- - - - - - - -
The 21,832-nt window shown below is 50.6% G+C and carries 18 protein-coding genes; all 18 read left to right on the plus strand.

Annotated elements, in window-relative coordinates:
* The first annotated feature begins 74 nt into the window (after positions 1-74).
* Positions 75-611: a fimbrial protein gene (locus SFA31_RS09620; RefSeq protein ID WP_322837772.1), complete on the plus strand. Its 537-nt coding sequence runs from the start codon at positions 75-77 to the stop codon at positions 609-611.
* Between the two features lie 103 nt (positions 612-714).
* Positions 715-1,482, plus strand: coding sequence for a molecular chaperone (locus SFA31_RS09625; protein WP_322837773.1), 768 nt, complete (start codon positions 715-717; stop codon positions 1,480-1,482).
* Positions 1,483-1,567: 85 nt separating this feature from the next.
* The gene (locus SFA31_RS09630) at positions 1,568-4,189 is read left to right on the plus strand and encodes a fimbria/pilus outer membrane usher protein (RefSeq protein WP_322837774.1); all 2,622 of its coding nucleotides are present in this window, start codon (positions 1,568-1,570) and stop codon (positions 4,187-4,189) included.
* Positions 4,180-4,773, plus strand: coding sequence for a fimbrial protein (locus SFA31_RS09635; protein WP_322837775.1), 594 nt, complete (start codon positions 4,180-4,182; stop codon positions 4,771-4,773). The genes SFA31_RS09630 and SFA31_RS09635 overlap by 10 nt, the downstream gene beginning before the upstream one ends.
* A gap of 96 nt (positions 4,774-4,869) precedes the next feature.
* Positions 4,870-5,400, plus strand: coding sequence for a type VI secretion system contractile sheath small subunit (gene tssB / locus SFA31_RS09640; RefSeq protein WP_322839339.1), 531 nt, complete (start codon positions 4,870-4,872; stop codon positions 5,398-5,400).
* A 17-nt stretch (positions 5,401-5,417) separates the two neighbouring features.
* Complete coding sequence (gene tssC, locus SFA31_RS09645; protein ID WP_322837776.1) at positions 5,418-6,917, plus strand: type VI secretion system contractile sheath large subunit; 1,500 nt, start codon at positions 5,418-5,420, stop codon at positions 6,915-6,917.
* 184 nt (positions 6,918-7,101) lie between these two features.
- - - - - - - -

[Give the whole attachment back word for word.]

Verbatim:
The 21,832-nt window shown below is 50.6% G+C and carries 18 protein-coding genes; all 18 read left to right on the plus strand.

Annotated elements, in window-relative coordinates:
* The first annotated feature begins 74 nt into the window (after positions 1-74).
* Positions 75-611: a fimbrial protein gene (locus SFA31_RS09620; RefSeq protein ID WP_322837772.1), complete on the plus strand. Its 537-nt coding sequence runs from the start codon at positions 75-77 to the stop codon at positions 609-611.
* Between the two features lie 103 nt (positions 612-714).
* Positions 715-1,482, plus strand: coding sequence for a molecular chaperone (locus SFA31_RS09625; protein WP_322837773.1), 768 nt, complete (start codon positions 715-717; stop codon positions 1,480-1,482).
* Positions 1,483-1,567: 85 nt separating this feature from the next.
* The gene (locus SFA31_RS09630) at positions 1,568-4,189 is read left to right on the plus strand and encodes a fimbria/pilus outer membrane usher protein (RefSeq protein WP_322837774.1); all 2,622 of its coding nucleotides are present in this window, start codon (positions 1,568-1,570) and stop codon (positions 4,187-4,189) included.
* Positions 4,180-4,773, plus strand: coding sequence for a fimbrial protein (locus SFA31_RS09635; protein WP_322837775.1), 594 nt, complete (start codon positions 4,180-4,182; stop codon positions 4,771-4,773). The genes SFA31_RS09630 and SFA31_RS09635 overlap by 10 nt, the downstream gene beginning before the upstream one ends.
* A gap of 96 nt (positions 4,774-4,869) precedes the next feature.
* Positions 4,870-5,400, plus strand: coding sequence for a type VI secretion system contractile sheath small subunit (gene tssB / locus SFA31_RS09640; RefSeq protein WP_322839339.1), 531 nt, complete (start codon positions 4,870-4,872; stop codon positions 5,398-5,400).
* A 17-nt stretch (positions 5,401-5,417) separates the two neighbouring features.
* Complete coding sequence (gene tssC, locus SFA31_RS09645; protein ID WP_322837776.1) at positions 5,418-6,917, plus strand: type VI secretion system contractile sheath large subunit; 1,500 nt, start codon at positions 5,418-5,420, stop codon at positions 6,915-6,917.
* 184 nt (positions 6,918-7,101) lie between these two features.